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GOC Ministerial Infrastructure Designation Submission

20 October 2022

The Hon Steven Miles

Minister for State Development, Infrastructure, Local Government and Planning

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Submission for MID-0722-0622 - South Brisbane Greek Orthodox Community of St George Community Precinct


Dear Deputy Premier, 

I’m writing in relation to the proposed MID at the South Brisbane Greek Orthodox Community of St George Community Precinct.

I firstly wanted to start by acknowledging the important role the local Greek community has played here in West End for over a hundred years. Without them and other local migrant communities, West End wouldn’t be the vibrant, diverse and community-focused suburb it is today. I also appreciate the time and effort the Greek Orthodox Community of St George has put into proactively reaching out to my office and others about this proposal. 

However, I wanted to take this opportunity to draw your attention to the concerns that local constituents have raised with me regarding this application. I draw your attention to the following major concerns with this proposal:

Traffic congestion

Due to the proximity of this development to the Brisbane State High School, the nearby streets already experience heavy traffic and congestion during school pick-up and drop-off times. Local residents have expressed concern about what adding almost 300 additional cars to the area during school pick-up and drop-off will do to these already heavily congested streets. 

It’s also worth noting that private schools tend to generate more traffic than local state schools, as students are less likely to live in the nearby area, meaning they are less likely to walk or cycle to school. These 300 additional journeys during peak times will not only add to the congestion on nearby streets but on the key arterial roads coming in and out of South Brisbane. 

This proposal will also remove 14 on-street parking spaces on Besant Street and Edmondstone Street, reducing the availability of nearby parking for small local businesses on Browning Street, Russell Street and Boundary Street.

Displacement of low-income residents

This development will involve knocking down two existing blocks of low-cost units at 26 and 28 Browning St. Due to the ongoing gentrification of West End and South Brisbane, older, low-cost units like these are becoming increasingly rare. If this development goes ahead, the current tenants, many of whom are New Australians and people with low-or-fixed incomes, will struggle to find affordable housing in the nearby area and will be forced to leave their local community. In the middle of a housing crisis, I hold grave concerns for the well-being of these residents and hope that the Greek Orthodox Community of St George and state government will work to assist these residents in finding appropriate, affordable accommodation elsewhere in the neighbourhood, should the MID proceed.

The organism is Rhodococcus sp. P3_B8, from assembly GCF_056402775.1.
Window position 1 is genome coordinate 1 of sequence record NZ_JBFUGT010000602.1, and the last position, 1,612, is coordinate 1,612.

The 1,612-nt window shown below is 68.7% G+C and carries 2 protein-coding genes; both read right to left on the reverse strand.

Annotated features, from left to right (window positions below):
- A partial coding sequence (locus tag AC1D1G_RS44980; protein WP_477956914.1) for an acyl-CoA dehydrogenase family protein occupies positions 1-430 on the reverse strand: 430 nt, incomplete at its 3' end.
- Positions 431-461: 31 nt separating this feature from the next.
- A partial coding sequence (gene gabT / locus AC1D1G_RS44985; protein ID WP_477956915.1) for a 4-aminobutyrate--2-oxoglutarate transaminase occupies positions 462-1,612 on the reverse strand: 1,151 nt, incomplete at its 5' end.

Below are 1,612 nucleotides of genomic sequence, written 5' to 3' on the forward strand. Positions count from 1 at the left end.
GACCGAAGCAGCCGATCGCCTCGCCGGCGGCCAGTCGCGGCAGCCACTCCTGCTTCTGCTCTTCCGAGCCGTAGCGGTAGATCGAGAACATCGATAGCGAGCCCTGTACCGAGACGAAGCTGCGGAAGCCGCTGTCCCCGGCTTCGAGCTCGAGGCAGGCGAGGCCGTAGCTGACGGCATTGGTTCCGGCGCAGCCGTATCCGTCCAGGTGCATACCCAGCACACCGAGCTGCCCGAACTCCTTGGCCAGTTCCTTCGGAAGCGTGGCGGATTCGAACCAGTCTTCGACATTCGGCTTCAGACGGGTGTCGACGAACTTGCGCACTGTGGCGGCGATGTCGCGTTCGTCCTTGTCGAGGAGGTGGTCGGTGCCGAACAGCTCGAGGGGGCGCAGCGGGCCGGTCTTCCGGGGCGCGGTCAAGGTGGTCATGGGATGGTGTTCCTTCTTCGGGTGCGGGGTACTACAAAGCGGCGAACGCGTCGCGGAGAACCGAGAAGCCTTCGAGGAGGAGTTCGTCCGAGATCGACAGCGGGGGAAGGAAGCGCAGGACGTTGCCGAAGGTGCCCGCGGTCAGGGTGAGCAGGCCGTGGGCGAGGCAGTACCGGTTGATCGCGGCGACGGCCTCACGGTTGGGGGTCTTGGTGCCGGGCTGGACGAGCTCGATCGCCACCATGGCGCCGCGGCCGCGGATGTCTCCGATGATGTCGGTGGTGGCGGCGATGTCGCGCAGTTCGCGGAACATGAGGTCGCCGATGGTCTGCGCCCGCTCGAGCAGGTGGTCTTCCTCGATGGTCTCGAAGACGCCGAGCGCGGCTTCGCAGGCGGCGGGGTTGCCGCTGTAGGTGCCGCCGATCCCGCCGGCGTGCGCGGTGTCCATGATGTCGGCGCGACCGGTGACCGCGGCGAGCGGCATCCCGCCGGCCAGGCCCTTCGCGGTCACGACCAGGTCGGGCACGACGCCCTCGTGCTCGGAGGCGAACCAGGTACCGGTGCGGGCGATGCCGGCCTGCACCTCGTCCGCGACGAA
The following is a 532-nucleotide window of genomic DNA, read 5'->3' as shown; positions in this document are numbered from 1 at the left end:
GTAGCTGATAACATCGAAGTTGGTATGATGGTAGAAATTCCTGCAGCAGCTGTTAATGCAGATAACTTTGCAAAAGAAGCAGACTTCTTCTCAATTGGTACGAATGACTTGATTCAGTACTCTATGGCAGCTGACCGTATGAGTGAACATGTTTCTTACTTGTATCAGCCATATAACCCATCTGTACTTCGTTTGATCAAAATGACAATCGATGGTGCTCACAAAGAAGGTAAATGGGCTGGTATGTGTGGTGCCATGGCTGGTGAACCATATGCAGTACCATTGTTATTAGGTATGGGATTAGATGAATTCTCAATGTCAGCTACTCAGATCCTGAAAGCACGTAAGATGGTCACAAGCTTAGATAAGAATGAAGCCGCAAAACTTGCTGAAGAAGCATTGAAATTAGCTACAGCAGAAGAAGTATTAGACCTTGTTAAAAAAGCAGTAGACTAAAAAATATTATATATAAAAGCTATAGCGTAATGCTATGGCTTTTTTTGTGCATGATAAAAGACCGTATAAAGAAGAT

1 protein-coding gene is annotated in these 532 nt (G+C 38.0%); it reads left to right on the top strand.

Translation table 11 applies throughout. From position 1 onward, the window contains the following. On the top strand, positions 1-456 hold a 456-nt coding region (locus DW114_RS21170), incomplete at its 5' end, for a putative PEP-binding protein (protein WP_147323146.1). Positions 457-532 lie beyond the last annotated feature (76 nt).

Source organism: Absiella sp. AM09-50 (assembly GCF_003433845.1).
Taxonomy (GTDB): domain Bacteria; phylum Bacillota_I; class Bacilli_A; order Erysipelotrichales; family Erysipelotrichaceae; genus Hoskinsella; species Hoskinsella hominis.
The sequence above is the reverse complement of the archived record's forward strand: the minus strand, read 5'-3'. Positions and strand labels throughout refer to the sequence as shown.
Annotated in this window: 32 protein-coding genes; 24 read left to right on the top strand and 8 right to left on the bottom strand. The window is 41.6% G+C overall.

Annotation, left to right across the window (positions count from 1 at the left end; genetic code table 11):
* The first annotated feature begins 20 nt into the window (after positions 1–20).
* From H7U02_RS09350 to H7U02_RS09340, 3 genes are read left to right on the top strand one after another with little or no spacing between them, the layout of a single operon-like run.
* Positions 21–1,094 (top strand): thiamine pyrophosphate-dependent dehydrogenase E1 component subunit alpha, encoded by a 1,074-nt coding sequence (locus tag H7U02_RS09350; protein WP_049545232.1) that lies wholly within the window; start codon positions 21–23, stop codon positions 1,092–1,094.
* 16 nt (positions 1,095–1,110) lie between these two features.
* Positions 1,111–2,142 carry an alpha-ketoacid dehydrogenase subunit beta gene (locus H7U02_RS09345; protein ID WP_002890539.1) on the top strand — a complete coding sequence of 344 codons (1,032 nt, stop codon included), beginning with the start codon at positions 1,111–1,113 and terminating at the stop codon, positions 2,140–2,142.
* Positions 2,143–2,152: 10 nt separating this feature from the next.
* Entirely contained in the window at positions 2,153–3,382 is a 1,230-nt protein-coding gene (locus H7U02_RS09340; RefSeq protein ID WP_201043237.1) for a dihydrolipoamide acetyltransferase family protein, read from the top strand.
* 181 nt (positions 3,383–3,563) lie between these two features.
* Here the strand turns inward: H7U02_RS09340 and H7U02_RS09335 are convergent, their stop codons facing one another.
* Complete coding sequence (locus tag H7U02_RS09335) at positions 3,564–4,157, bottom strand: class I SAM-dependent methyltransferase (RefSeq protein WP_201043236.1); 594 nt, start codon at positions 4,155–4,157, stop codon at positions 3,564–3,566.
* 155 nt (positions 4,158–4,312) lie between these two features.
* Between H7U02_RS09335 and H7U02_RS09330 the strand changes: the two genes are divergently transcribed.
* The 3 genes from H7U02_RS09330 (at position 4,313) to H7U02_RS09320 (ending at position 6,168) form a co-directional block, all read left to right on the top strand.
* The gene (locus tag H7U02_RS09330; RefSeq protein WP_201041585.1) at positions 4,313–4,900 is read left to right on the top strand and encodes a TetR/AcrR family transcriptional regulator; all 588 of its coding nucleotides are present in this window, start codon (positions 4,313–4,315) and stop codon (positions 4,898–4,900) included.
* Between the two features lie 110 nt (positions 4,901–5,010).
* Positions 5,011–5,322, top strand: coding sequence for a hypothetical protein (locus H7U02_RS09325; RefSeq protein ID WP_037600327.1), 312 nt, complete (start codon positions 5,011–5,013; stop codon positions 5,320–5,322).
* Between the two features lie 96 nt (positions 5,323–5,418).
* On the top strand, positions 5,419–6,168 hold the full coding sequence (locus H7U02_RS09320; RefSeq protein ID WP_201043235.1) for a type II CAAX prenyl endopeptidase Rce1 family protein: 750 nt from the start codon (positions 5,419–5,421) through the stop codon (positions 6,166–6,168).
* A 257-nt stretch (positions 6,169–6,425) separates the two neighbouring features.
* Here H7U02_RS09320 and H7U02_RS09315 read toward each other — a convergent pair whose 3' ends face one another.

Deep planting and green space

Brisbane will be facing increased temperatures due to climate change. To keep the city habitable, we reduce the amount of concrete ground cover while providing ample green space and deep planted trees in all new developments. I’m concerned about the lack of green space and deep planting in this proposal. 

The nearby Musgrave Park is a heavily-used green space. Musgrave Park is already struggling to accommodate the fast-growing population of the local area, without the additional demands of a new school that will seemingly need to rely heavily on Musgrave Park for green space.

Height limits and lack of adherence to the neighbourhood plan

The proposal for an eight-storey building exceeds the height limits stipulated in the South Brisbane riverside neighbourhood plan code. For sites “in the Boundary and Vulture precinct (South Brisbane riverside neighbourhood plan/NPP-003) and in the area bound by Edmondstone, Vulture, O’Connell and Russell streets”, the height limit outlined in the neighbourhood plan is six-storeys, including for “Development of a site in the High density residential zone”. The proposals exceed this. 

MID processes are undemocratic

I would also like to take this opportunity to reiterate my concerns regarding the Ministerial Infrastructure Designation framework. While I understand the purpose of the designation for community infrastructure, the process adopted under the Planning Act 2016 now allows for private entities to construct a development (listed under Schedule 5 of the Planning Regulation 2017). 

I am concerned that these processes, once reserved for essential public infrastructure, can be used for other infrastructure, including private entities. I understand that the Greek Orthodox Community of St George is keen to contribute to education infrastructure and I am mindful of the capacity pressures facing local state primary schools. New private schools in an area can have a big effect on the local community. Currently, in West End, there is only a state primary school. If residents want to send their children to school in the local area they need to send them to the state school, regardless of their socioeconomic status. This plays an important role in community cohesion and goes someway to prevent the injustices of a two-tier education system. Before changing these community dynamics, there needs to be genuine community consultation and democratic participatory planning. The MID process is contrary to this. It circumvents the planning scheme and other local instruments, undermining opportunities for residents and other stakeholders to have a meaningful say in the future of their neighbourhoods.

Please do not hesitate to contact the South Brisbane electorate office on 07 3724 9100 if you would like to discuss this matter in more detail.


Kind regards,


Amy MacMahon

Member for South Brisbane

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